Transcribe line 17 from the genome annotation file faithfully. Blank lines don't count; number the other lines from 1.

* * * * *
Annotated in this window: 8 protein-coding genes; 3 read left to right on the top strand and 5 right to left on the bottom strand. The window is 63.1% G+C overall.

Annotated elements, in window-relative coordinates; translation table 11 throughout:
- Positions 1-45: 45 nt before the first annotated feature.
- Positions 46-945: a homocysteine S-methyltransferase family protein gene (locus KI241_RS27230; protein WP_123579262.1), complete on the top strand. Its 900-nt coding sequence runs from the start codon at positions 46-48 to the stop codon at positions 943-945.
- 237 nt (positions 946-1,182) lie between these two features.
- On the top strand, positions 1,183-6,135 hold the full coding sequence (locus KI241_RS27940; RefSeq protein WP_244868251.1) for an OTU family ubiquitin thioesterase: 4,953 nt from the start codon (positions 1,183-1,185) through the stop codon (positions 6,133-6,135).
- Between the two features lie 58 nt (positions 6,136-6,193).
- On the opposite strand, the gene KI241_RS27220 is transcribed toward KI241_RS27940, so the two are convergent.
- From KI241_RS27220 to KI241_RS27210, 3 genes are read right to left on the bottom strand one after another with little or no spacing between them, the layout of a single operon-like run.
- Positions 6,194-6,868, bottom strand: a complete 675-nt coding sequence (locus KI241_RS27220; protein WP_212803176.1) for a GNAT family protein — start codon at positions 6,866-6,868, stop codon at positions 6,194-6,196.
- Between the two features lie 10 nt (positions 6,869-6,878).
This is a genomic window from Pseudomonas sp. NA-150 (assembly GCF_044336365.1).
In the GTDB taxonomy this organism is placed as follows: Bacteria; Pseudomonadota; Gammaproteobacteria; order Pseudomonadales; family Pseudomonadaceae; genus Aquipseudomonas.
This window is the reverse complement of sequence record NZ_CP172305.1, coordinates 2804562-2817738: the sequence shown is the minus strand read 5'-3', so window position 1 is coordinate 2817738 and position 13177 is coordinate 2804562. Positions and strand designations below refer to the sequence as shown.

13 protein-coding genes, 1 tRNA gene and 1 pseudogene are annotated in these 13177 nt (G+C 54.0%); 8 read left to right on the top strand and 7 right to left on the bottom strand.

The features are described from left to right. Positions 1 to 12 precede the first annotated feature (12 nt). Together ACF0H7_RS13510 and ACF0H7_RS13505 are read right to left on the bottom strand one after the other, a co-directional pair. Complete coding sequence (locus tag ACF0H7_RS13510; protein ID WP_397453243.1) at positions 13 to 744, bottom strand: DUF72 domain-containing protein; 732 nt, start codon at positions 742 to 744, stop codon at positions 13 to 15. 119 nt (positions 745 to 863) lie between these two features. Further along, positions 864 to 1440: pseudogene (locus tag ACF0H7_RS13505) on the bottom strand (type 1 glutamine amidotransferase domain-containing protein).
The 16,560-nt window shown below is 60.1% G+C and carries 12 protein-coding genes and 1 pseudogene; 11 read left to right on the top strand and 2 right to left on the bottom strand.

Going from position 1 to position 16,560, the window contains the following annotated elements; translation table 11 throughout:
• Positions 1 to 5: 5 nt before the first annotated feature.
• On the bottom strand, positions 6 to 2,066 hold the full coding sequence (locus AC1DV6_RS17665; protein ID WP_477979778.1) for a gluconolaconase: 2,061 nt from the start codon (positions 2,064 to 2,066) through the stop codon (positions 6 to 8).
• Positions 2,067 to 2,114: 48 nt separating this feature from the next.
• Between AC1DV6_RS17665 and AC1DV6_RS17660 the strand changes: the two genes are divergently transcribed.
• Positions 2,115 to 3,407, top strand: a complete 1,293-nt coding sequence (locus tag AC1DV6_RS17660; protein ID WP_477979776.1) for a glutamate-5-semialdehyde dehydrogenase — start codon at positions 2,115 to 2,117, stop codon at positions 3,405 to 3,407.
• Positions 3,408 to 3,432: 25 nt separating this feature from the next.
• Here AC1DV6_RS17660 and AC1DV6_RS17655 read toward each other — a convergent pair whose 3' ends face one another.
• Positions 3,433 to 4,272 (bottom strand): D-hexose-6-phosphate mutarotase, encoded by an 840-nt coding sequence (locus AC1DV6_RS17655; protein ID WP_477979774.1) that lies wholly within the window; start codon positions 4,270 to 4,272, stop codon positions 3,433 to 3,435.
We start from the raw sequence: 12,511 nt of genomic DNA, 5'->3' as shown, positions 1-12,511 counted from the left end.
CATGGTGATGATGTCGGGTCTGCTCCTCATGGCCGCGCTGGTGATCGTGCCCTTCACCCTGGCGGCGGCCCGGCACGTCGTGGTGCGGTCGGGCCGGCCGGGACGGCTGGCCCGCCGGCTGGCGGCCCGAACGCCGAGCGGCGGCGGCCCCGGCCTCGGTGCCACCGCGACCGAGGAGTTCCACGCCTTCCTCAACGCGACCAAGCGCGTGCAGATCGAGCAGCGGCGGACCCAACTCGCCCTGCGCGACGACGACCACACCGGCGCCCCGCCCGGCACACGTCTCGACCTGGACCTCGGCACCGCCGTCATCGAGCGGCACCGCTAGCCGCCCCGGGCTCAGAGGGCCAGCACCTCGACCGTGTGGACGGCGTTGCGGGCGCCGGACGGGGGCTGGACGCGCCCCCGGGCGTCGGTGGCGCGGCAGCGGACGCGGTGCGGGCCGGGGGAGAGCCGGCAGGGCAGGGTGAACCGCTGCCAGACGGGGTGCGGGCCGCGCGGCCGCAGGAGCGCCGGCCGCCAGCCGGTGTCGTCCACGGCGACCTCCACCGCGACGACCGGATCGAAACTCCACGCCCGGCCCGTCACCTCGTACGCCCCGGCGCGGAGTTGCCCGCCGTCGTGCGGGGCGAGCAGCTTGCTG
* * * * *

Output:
The 16,560-nt window shown below is 60.1% G+C and carries 12 protein-coding genes and 1 pseudogene; 11 read left to right on the top strand and 2 right to left on the bottom strand.